Herd immunity claim challenged in the Amazon

. Sep 29, 2020
amazon No distancing, no masks. Manaus port. Photo: Jair Ferreira Belafacce/Shutterstock No distancing, no masks. Manaus port. Photo: Jair Ferreira Belafacce/Shutterstock

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Today, we cover the rising number of coronavirus cases in the Amazon. The disenchantment of markets with Jair Bolsonaro. The president’s son called a corrupt “ringleader.” And the possible end of Brazil’s IPO frenzy.

Amazon coronavirus herd immunity hopes at risk as cases rise

Last week, a yet-to-be-peer-reviewed study published on medical platform MedRxiv suggested that the Brazilian city of Manaus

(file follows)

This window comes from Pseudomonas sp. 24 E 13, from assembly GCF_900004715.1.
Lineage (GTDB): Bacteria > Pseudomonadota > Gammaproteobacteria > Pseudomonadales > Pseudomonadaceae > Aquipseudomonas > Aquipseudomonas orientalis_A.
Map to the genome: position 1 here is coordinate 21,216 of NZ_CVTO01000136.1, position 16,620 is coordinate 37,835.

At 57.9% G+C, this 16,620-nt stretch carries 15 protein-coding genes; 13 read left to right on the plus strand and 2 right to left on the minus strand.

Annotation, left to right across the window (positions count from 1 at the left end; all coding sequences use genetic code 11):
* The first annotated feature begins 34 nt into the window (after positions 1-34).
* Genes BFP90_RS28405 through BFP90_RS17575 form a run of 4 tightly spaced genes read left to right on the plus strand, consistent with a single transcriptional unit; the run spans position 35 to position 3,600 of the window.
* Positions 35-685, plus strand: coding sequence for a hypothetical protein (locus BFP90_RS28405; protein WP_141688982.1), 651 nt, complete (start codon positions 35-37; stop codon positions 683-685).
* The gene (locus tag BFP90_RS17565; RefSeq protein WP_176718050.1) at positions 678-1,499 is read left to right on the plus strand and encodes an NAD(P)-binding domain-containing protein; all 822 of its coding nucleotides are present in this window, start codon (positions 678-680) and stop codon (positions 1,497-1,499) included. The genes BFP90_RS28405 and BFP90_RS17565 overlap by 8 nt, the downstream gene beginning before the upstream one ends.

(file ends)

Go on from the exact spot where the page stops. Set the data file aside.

— the biggest in the Amazon, and Brazil&#8217;s first to experience a full-scale healthcare collapse in the country — had reached the level of so-called &#8220;herd immunity&#8221; against Covid-19. University of São Paulo researchers reached that conclusion by combining data of decreasing deaths with an analysis of locals&#8217; blood samples — estimating that up to 66 percent of residents had developed coronavirus antibodies.</p> <ul><li>Now, however, cases are rising once more, challenging the researchers&#8217; conclusion. Infectious disease experts have identified a surge in cases among younger, wealthier populations.</li></ul> <p><strong>Coronavirus in the Amazon. </strong>Manaus, the biggest city in the Amazon, is a textbook example of what happens when the coronavirus is allowed to spread unchecked. The city never imposed lockdowns, and most people and businesses simply ignored social-distancing rules. At one point, the city was left without any available hospital beds, nor enough coffins to bury the dead.&nbsp;</p> <p><strong>Why it matters.</strong> The case of herd immunity in the Amazon is yet another example of how little we know about Covid-19 and the SARS-CoV-2 virus.</p> <div class="flourish-embed flourish-scatter" data-src="visualisation/3872122" data-url="https://flo.uri.sh/visualisation/3872122/embed" aria-label=""><script src="https://public.flourish.studio/resources/embed.js"></script></div> <p><strong>1 million deaths.</strong> The world has reached the somber milestone of 1 million confirmed Covid-19 deaths, with a worrisome finding: while it took six months to reach 500,000 deaths, that amount doubled in half the time, showing that the pandemic is not slowing down.</p> <ul><li>Fourteen percent of all Covid-19 deaths worldwide occurred in Brazil. However, we will never know the full human toll, due to underreporting and undertesting.</li><li>Of the 10 countries with the highest number of coronavirus deaths per capita, five are South American nations. The list is topped by Peru, a country that took the pandemic seriously and enforced lockdown even before many European countries did so. But massive inequality and an informal economy hindered any effort to hold people in confinement in order to lower the curves.</li></ul> <div class="flourish-embed flourish-hierarchy" data-src="visualisation/3871265" data-url="https://flo.uri.sh/visualisation/3871265/embed" aria-label=""><script src="https://public.flourish.studio/resources/embed.js"></script></div> <div class="flourish-embed flourish-chart" data-src="visualisation/3871637" data-url="https://flo.uri.sh/visualisation/3871637/embed" aria-label=""><script src="https://public.flourish.studio/resources/embed.js"></script></div> <hr class="wp-block-separator"/> <h2>Bolsonaro&#8217;s &#8220;creative accounting&#8221; spooks markets</h2> <p>On Monday, the government announced the creation of Renda Cidadã (Citizen Income), a welfare initiative slated to replace world-renowned cash-transfer program Bolsa Família. But the administration&#8217;s plan to finance the scheme came across as odd to most observers: the money would be taken from a fund to finance basic education, as well as from the postponement of so-called &#8220;<em>precatório&#8221;</em> payments, or government IOUs.</p> <p><strong>Why it matters.</strong> The move was poorly received in Congress, with many lawmakers considering the solution a way to doctor the budget — for which former President Dilma Rousseff was impeached in 2016.</p> <p><strong>Markets.</strong> On Monday, the Ibovespa stock market index dropped 2.41 percent due to investors&#8217; fears of fiscal imbalance. Since August, the index has fallen 10.3 percent. The Brazilian stock exchange has lost BRL 437 billion (USD 77.2 billion) over the last two months, as President Jair Bolsonaro hints toward a laxer fiscal policy to cater to his own electoral goals.</p> <div class="flourish-embed flourish-chart" data-src="visualisation/3872266" data-url="https://flo.uri.sh/visualisation/3872266/embed" aria-label=""><script src="https://public.flourish.studio/resources/embed.js"></script></div> <p><strong>Meanwhile … </strong>The government was unable to reach a consensus with congressional leaders around the tax reform, and is expected to delay its proposals until after municipal elections in November. That essentially buries any hope of advancing this agenda before 2021.</p> <hr class="wp-block-separator"/> <h2>President&#8217;s son to be charged with embezzlement, money laundering</h2> <p>Rio de Janeiro prosecutors have concluded their investigation into money-laundering schemes operated from within the state&#8217;s legislature and are soon expected to present charges against Senator Flávio Bolsonaro, the president&#8217;s eldest son. He served as a state lawmaker between 2003 and 2018.</p> <ul><li>Mr. Bolsonaro will be charged with embezzlement, money laundering, and criminal association. He is accused of forcing staffers to surrender part of their salaries — which were allegedly collected by his former aide, family friend and ex-military policeman Fabrício Queiroz, who will also be charged.</li></ul> <p><strong>Why it matters.</strong> Jair Bolsonaro ran for office in 2018 on an anti-corruption platform. Now, prosecutors are about to declare his eldest son the &#8220;ringleader&#8221; of a corrupt ploy.</p> <p><strong>Cash.</strong> The senator is believed to have pocketed at least BRL 2.7 million in cash from the scheme.</p> <hr class="wp-block-separator"/> <h2>Brazil&#8217;s IPO frenzy cooling off</h2> <p>The Brazilian market for initial public offerings was booming this year —&nbsp;despite the pandemic. In July, as many as <a href="https://brazilian.report/newsletters/brazil-weekly/2020/07/13/scientists-in-brazil-kick-off-groundbreaking-covid-19-research/">50 companies were preparing to go public</a>. By August, companies had raised <a href="https://6minutos.uol.com.br/minhas-financas/empresas-ja-captaram-r-103-bi-com-ipos-em-2020-mais-que-2019-inteiro/">more money</a> through IPOs than in the entirety of 2019. However, the winds seem to have changed, and many big groups are giving up on their plans to sell stock.&nbsp;</p> <ul><li>On Monday, energy conglomerate Cosan announced it was pulling the plug on the IPO of gas unit Compass after demand appeared to be underwhelming. Last week, state-owned bank Caixa called off the long-awaited IPO of Caixa Seguridade, its insurance subsidiary, while investment bank BR Partners postponed its offering.</li><li>Other firms, such as home builder Cury, reduced share prices in order to appeal to investors.</li></ul> <div class="flourish-embed flourish-chart" data-src="visualisation/3872340" data-url="https://flo.uri.sh/visualisation/3872340/embed" aria-label=""><script src="https://public.flourish.studio/resources/embed.js"></script></div> <p><strong>What they are saying.</strong> Companies cite &#8220;unfavorable market conditions&#8221; when justifying their decisions to postpone IPOs.</p> <p><strong>Why it matters.</strong> Financial markets around the world appeared to be largely unaffected by the sanitary and economic conditions created during the Covid-19 pandemic, but fears of a second wave in multiple countries has, once again, made investors jittery.</p> <p><strong>Competition.</strong> Marco Harbich, a strategist at Terra Investimentos and a columnist for <strong>The Brazilian Report</strong>, also points out that with so many companies going public, investors are getting pickier about where they put their money.</p> <ul><li>As Brazil&#8217;s benchmark interest rates are at their lowest ever, appetite for riskier investments has grown. Seventeen Brazilian companies have made their debuts on the stock market so far this year, with another 17 holding follow-on offerings. Still, there are another 31 IPOs being analyzed by the Brazilian Securities Commission (CVM).</li></ul> <hr class="wp-block-separator"/> <h2>What else you need to know today</h2> <ul><li><strong>Environment.</strong> After promising to &#8220;run the cattle herd&#8221; through Brazil&#8217;s Amazon — as well as over environmental regulations —, Environment Minister Ricardo Salles approved the extinction of two resolutions protecting mangroves and sandbanks near Brazil&#8217;s coast. These areas will now be opened up for real estate and other commercial ventures.</li><li><strong>Startups.</strong> VTEX, a systems supplier for <a href="https://brazilian.report/tech/2020/08/21/how-brazilian-e-commerce-survives-postal-workers-strike/">e-commerce</a>, is now valued over USD 1 billion, making it Brazil&#8217;s latest unicorn. The company&#8217;s last investment round raised USD 225 million, pushing VTEX&#8217;s valuation up to USD 1.7 billion. VTEX&#8217;s surge happened as retail companies push to digitize their sales systems amid the Covid-19 pandemic. Its client list includes giants such as AB Inbev, Nestlé, and Walmart.</li><li><strong>Election. </strong>After Brazil&#8217;s leading media group Globo said it would only hold <a href="https://brazilian.report/newsletters/brazil-daily/2020/09/15/two-months-until-brazil-2020-election-day-what-is-at-stake/">mayoral debates</a> in cities where parties agree to a limited number of participants — citing fears of coronavirus infections — another major media company will also pass on showing televised debates. Network SBT said it wouldn&#8217;t host any first-round debates due to the sheer number of candidates (in São Paulo alone, there are 14 contestants). SBT, however, will go ahead with plans for a November 21 debate during the runoff stage.&nbsp;&nbsp;</li><li><strong>Oil and gas. </strong>State-controlled oil firm <a href="https://www.investing.com/equities/petrobras-pn-historical-data">Petrobras</a> informed in a securities filing that it has reached a deal with Total to take over the French company&#8217;s operations in deepwater oil reserves 120 kilometers from the coast of Amapá, in the North of Brazil. The reserves were being operated by a consortium made up of Petrobras (30 percent), Total (40 percent), and BP (30 percent). Now, Petrobras&#8217; stake could reach 70 percent if BP shows no interest in raising its involvement.</li><li><strong>Election.</strong> Prosecutor General <a href="https://brazilian.report/power/2020/09/24/brazil-prosecutor-general-unbiased-professional-bolsonaro-lackey/">Augusto Aras</a> asked the Supreme Court to investigate Congresswoman Joice Hasselmann — a mayoral candidate in São Paulo —&nbsp;for allegedly creating fake social media accounts in order to attack political adversaries. In April, an audio message in which Ms. Hasselmann instructed an aide to &#8220;create several profiles and go in &#8216;studs up&#8217; on Twitter and Instagram&#8221; was leaked. The congresswoman has been one of the most outspoken critics of what she calls the Bolsonaro family&#8217;s &#8220;social media militia.&#8221;